Evaluate: Are the puppies handled often throughout every day? Are they introduced to safe and positive situations and carefully guarded from negative encounters? Are they used to many different people or are their human encounters limited to only a few individuals?
This is extremely important for any puppy, but especially for breeds like German Shepherds who have a natural instinct to protect.
A poorly socialized German Shepherd is an unstable dog; they are prone to either fear or aggression instead of protection.
Ask: What kind of food do the mother and puppies eat?
Evaluate: Are the puppies over or under weight?
Poor nutrition will lead to devastating consequences later in life. This is especially true of large breeds that are commonly affected by dysplasia. Did you know that environment is more important than genetics when it comes to joint development? It’s true! And one important factor in the environment is their food. Puppies that are overweight have a higher risk of dysplasia later in life. Similarly, puppies that are underweight are not receiving enough nutrition for their joints to develop properly.
Ask: Where do the puppies live? What is the flooring? How often do they play outside?
Again, environment is key when it comes to dysplasia. Studies show that puppies that are raised on hard surfaces are more prone to dysplasia. Also, puppies that often exercise on uneven, soft surfaces (such as the yard) have less risk of developing dysplasia. It is also shown that where the puppies live and exercise is most important during the first 8 weeks of life.
Ask: What health tests do you require before you breed your dogs?
While additional tests are advantageous, the two most important health tests to consider for a German Shepherd are dysplasia (hips and elbows) and Degenerative Myelopathy (DM).
The parents should have PennHip, OFA, or A stamp ratings for both the hips and the elbows. X-rays “evaluated” by the breeder’s vet are not sufficient. Veterinarians are not orthopedic specialists and often make mistakes. As a personal example, a friend had a dog x-rayed and their veterinarian declared the joints were “good”. They sent the x-rays to OFA (Orthopedic Foundation for Animals) and got a call stating that the x-rays showed dysplasia.
They must be tested for Degenerative Myelopathy (DM) and paired so that none of the puppies are “At Risk”. This can be accomplished fairly easily and yet many breeders don’t test for this disease. A well-educated and responsible breeder should be able to tell you a litter of puppies’ DM results based upon the parents.
Truly good and dedicated breeders are breeding in order to improve their lines. If they are not meeting basic standards of the breed, what other standards are they not following?
Evaluate the parents, yourself! Do the ears stand by themselves? Do they have black skin pigmentation around their eyes and on their nose? Do they have any major conformation flaws? With the sloped back of the American and European show line German Shepherds, one thing to look out for is to make sure the back is not higher than the shoulders.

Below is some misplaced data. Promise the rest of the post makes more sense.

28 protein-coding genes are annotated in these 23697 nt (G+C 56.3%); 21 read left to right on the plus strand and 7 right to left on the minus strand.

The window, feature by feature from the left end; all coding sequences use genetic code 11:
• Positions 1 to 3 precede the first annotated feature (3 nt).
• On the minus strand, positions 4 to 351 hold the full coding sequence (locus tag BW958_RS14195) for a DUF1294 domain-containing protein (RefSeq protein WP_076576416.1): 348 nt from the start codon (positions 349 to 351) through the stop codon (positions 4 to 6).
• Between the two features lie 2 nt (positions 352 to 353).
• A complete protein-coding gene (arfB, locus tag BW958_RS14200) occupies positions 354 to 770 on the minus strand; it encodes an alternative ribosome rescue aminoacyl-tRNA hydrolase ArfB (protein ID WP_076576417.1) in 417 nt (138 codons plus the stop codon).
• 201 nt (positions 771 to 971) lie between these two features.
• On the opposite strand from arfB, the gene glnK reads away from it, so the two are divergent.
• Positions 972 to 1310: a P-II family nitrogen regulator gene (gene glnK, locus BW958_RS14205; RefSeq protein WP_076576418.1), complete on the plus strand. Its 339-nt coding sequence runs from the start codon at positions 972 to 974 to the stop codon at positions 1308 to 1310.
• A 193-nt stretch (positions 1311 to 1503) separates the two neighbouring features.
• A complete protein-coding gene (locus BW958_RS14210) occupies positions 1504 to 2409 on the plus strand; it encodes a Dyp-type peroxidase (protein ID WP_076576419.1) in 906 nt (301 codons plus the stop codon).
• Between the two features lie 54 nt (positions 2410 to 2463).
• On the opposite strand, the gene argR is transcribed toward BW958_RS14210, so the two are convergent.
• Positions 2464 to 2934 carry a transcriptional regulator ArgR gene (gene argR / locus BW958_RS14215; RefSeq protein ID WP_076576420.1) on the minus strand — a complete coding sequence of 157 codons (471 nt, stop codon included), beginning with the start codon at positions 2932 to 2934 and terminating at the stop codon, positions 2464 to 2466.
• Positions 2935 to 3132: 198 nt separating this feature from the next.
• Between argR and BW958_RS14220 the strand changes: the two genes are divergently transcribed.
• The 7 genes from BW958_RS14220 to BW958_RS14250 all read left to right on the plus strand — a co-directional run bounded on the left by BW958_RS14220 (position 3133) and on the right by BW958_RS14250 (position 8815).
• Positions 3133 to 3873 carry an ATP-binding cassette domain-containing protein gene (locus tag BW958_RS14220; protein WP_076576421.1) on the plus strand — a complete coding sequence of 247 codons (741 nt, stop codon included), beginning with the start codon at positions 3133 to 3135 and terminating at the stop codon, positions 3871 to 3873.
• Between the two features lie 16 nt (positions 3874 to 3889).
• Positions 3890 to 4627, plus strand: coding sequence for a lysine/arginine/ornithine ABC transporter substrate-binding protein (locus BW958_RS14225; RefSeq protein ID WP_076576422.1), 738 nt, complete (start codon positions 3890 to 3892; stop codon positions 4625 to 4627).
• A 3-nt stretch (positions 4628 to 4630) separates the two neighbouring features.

Ask: Are the parents schutzhund titled?
The sport of Schutzhund was designed as a temperament test for the German Shepherd Dog. It comes highly recommended, yet is not completely necessary. Many breeders have wonderful dogs that could be Schutzhund stars, but they do not have the titles simply because of the fact that it costs upward of 10k to reach the first level. Breeders have a budget, too! However, a good breeder can know Schutzhund and know their dogs well enough to evaluate temperament without the formality of a title. And unfortunately, Schutzhund titles are often fabricated and the dog isn’t actually trained well. So Schutzhund can be seen as a gray area and a matter of personal preference. And be forewarned, the price of puppies from Schutzhund titled parents is sure to be sky-high. Often, you can get the same quality from a good breeder at a lower price.
Ask: Can I meet the parents?
Often the father is an outside stud hours away which would make him nearly impossible to evaluate in person; however, you can still request videos of him. And it certainly helps if he has Schutzhund or show titles. Schutzhund—done correctly— usually weeds out those with undesirable temperaments. Likewise, dogs that are flighty or aggressive are disqualified from shows.
Meeting the mother is vitally important. If you are not allowed to meet or see the mother, there is something wrong with her and the breeder is hiding it.
The breeder may own a past puppy of one or both parents. See if you can meet them! And ask if the he/she has any health tests.
Ask: What do I get if my dog develops dysplasia or degenerative myelopathy? Do I have to return my dog?
Watch out for the term “replace”! Many breeders require the return of the dog that you have come to know and love in order to get a new puppy.
Ask: How long have you been breeding?
Evaluate: Does the breeder have positive testimonials?
If a simple internet search of the breeder shows multiple bad reviews, steer clear!
© EURO DEJA GERMAN SHEPHERDS